Did I miss a good one? If you're following someone great that I haven't mentioned here, feel free to leave a comment!

Tuesday, May 20, 2014

The Giant De Novo Peptide Review: An Interview with Fangting Yu

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For researchers breaking into the field of protein design, life just got a whole lot easier.

In late March, a massive review of rational protein design ($) entitled "Protein Design: Towards Functional Metalloenzymes" hit the web. Scientists of all levels and disciplines use reviews to figure out where to start on new research projects or to gain a wider perspective of their field, so writing good review articles is an essential part of scientific research. The review was published in Chemical Reviews (ACS) as part of a specially-themed issue on enzymology and authored by Dr. Vince Pecoraro's group at the University of Michigan, along with collaborator Dr. Matteo Tegoni.

Enzymology, or the study of how enzymes do their jobs, is a diverse field of science that intersects chemistry, biochemistry, and biology (for example). Some enzymologists are interested in cataloguing existing functional proteins. Some take those proteins and, by changing their structure or the chemicals available for them to react with, learn the intimate mechanism of their function. Still others apply what is known about how the enzymes work in an attempt to create new enzymes or enzyme-like molecules that function even more efficiently than the natural structure.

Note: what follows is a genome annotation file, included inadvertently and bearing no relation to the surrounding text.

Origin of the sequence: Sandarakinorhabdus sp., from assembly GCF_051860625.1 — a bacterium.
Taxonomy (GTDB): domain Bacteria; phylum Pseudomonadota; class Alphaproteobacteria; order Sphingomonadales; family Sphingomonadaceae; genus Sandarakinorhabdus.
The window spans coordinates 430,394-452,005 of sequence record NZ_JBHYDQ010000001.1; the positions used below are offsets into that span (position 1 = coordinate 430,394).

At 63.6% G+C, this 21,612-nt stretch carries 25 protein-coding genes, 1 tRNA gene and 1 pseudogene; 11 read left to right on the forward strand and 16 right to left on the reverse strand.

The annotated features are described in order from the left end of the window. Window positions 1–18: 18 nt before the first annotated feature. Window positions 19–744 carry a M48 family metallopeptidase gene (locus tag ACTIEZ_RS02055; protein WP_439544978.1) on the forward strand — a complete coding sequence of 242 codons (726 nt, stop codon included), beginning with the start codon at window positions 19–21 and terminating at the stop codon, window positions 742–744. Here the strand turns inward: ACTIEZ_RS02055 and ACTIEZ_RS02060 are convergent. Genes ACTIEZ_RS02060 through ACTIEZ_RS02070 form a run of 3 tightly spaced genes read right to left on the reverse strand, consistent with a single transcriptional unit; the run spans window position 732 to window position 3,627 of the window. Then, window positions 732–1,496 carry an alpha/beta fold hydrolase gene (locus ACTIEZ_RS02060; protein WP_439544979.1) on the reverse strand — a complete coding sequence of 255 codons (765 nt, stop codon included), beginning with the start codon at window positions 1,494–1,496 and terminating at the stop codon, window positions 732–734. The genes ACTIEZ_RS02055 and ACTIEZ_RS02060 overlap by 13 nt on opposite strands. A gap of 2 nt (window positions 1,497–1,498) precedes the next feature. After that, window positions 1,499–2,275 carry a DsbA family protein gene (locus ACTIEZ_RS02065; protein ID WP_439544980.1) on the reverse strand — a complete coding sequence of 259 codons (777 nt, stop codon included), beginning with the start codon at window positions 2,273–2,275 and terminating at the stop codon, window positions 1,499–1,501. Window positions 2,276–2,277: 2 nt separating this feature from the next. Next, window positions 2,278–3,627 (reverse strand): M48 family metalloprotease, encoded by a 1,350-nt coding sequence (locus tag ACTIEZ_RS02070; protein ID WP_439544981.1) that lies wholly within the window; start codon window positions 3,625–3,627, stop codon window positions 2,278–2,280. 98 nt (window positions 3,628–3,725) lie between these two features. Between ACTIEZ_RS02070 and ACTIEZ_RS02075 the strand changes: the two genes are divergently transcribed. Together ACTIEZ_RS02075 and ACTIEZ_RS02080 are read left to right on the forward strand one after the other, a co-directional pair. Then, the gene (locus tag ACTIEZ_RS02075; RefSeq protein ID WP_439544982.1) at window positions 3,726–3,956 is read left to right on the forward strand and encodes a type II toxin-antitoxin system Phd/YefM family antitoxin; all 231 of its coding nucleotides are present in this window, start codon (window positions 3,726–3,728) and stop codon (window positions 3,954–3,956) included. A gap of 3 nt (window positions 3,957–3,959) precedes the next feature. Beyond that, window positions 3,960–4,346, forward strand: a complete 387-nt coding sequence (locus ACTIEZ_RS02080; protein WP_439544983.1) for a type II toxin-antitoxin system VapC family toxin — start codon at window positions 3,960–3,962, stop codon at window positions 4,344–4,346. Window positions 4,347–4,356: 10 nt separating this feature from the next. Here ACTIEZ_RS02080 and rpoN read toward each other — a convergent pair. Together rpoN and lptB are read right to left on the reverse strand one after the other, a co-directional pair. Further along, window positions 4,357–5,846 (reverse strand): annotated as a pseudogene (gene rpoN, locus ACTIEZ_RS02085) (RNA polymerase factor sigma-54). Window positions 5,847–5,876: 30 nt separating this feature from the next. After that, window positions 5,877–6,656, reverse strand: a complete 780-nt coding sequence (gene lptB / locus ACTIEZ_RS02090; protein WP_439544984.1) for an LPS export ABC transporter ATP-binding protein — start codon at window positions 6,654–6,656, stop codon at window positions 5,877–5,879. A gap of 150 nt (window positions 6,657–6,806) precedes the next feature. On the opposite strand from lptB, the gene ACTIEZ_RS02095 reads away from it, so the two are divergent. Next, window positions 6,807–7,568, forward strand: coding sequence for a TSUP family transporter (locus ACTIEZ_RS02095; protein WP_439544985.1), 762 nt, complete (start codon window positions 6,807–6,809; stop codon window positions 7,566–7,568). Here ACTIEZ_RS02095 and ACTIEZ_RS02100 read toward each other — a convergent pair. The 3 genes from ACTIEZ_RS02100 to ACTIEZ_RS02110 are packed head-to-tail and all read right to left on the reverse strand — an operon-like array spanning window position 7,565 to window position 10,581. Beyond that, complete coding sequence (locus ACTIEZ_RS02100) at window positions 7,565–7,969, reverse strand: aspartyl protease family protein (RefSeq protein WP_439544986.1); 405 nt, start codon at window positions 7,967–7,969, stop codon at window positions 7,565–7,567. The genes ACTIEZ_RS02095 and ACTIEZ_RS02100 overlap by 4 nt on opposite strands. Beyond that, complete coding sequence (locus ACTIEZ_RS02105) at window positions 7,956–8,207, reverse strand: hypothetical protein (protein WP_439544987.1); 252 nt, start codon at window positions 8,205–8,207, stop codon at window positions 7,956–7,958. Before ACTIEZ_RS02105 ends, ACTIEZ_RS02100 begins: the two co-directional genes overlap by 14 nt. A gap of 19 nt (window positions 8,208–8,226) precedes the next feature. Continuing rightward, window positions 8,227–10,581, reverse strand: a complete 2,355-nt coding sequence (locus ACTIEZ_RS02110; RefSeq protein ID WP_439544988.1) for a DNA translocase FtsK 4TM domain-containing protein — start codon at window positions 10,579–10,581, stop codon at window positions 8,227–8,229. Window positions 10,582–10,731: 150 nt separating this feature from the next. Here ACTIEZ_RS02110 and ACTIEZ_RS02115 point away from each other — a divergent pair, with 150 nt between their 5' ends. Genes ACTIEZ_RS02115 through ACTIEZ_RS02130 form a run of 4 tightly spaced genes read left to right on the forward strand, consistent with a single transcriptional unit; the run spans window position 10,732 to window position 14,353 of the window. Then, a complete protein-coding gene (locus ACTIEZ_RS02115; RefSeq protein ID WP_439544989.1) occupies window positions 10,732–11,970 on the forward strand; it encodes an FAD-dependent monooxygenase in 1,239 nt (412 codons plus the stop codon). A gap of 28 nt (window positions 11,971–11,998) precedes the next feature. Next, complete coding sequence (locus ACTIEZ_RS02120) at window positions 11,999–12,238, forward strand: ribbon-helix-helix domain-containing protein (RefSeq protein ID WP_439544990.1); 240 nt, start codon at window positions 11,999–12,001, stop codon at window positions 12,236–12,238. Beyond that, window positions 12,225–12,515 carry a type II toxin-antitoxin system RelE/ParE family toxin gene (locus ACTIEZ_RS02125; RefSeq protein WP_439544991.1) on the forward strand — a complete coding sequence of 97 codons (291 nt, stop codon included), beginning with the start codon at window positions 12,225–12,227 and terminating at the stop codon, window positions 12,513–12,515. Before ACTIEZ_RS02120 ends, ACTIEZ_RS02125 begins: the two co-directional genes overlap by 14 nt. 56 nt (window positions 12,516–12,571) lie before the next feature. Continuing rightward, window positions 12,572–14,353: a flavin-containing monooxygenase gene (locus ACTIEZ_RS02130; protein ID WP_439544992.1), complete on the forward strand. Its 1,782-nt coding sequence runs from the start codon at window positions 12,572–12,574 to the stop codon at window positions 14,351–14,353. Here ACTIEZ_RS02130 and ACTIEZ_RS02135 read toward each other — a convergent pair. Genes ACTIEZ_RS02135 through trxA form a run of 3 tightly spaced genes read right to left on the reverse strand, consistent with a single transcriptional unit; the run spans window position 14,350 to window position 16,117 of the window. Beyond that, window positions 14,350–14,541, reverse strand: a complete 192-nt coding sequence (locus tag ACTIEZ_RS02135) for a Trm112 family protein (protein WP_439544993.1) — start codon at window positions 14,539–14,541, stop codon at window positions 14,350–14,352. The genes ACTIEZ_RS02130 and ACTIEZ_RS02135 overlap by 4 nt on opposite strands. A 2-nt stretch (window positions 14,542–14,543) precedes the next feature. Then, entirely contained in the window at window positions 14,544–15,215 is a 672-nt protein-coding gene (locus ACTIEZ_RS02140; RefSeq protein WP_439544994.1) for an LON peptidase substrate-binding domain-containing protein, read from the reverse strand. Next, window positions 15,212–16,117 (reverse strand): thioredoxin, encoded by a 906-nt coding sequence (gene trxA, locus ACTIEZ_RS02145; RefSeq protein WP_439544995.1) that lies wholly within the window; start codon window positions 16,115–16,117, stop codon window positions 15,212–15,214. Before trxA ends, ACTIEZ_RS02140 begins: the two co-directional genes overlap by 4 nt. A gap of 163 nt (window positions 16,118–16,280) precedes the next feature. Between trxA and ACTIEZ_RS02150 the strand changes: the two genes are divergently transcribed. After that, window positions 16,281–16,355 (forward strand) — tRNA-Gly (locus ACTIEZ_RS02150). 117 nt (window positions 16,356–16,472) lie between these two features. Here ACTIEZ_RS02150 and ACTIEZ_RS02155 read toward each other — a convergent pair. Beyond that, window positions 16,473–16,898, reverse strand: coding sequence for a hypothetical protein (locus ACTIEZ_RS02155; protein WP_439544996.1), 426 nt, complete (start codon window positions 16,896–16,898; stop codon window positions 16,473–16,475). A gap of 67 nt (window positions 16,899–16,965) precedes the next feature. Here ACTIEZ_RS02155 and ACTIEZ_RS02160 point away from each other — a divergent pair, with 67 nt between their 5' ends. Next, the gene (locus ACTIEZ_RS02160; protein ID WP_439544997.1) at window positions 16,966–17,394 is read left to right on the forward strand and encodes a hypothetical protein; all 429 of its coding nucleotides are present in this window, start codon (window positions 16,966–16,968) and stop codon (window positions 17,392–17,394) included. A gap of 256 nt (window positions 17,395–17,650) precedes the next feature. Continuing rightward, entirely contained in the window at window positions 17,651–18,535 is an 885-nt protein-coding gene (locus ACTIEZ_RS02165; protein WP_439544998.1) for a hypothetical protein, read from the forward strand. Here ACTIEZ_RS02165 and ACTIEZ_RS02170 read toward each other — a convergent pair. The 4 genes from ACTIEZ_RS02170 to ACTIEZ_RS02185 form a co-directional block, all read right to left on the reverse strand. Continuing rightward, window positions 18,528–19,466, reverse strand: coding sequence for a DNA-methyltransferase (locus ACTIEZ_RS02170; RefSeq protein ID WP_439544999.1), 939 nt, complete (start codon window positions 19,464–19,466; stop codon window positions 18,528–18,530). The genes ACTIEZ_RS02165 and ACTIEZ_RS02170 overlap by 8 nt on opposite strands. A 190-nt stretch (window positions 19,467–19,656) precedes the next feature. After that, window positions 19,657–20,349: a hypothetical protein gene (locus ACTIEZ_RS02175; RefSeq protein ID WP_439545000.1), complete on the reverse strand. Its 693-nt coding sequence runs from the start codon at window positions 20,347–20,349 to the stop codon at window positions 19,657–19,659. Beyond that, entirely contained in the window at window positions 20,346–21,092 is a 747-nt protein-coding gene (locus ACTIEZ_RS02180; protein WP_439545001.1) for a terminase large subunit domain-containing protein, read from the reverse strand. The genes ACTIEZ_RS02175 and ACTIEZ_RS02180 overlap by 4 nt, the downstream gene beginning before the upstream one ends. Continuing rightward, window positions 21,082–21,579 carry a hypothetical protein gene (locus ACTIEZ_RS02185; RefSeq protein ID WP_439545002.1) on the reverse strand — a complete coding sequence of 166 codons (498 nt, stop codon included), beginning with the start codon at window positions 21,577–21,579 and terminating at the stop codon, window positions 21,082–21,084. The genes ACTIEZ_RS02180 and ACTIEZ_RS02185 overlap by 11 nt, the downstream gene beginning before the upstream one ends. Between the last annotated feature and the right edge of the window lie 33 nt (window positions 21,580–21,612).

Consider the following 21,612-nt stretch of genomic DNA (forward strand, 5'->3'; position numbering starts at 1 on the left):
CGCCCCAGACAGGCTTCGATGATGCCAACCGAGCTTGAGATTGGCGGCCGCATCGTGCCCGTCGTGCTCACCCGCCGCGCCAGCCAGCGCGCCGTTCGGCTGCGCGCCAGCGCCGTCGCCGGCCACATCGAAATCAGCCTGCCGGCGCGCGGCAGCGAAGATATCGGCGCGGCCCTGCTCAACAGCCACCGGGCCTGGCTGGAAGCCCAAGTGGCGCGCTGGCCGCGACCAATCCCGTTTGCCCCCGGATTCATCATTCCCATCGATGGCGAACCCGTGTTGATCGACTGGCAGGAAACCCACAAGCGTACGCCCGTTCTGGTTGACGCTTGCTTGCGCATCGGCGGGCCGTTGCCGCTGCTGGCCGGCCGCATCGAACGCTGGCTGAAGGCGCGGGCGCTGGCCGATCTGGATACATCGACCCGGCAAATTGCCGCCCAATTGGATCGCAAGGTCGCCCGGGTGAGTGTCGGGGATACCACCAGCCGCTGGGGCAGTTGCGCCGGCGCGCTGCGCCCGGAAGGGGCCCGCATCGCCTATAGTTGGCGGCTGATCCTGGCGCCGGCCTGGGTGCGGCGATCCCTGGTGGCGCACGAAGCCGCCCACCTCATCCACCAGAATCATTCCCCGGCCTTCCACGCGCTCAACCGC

The latter group of enzymologists most often utilize the two methods covered by the review: protein redesign/engineering, in which an existing protein is modified to enhance its function; and de novo protein synthesis, in which a functional protein that does not exist in nature is dreamt up and created in the lab.

Dr. Pecoraro's "Protein Design" review was a massive undertaking involving ten authors and over 1,000 cited papers. I sat down with Fangting Yu, the article's lead author and a 5th-year graduate student in Dr. Pecoraro's lab, to learn more about the process of putting the review together.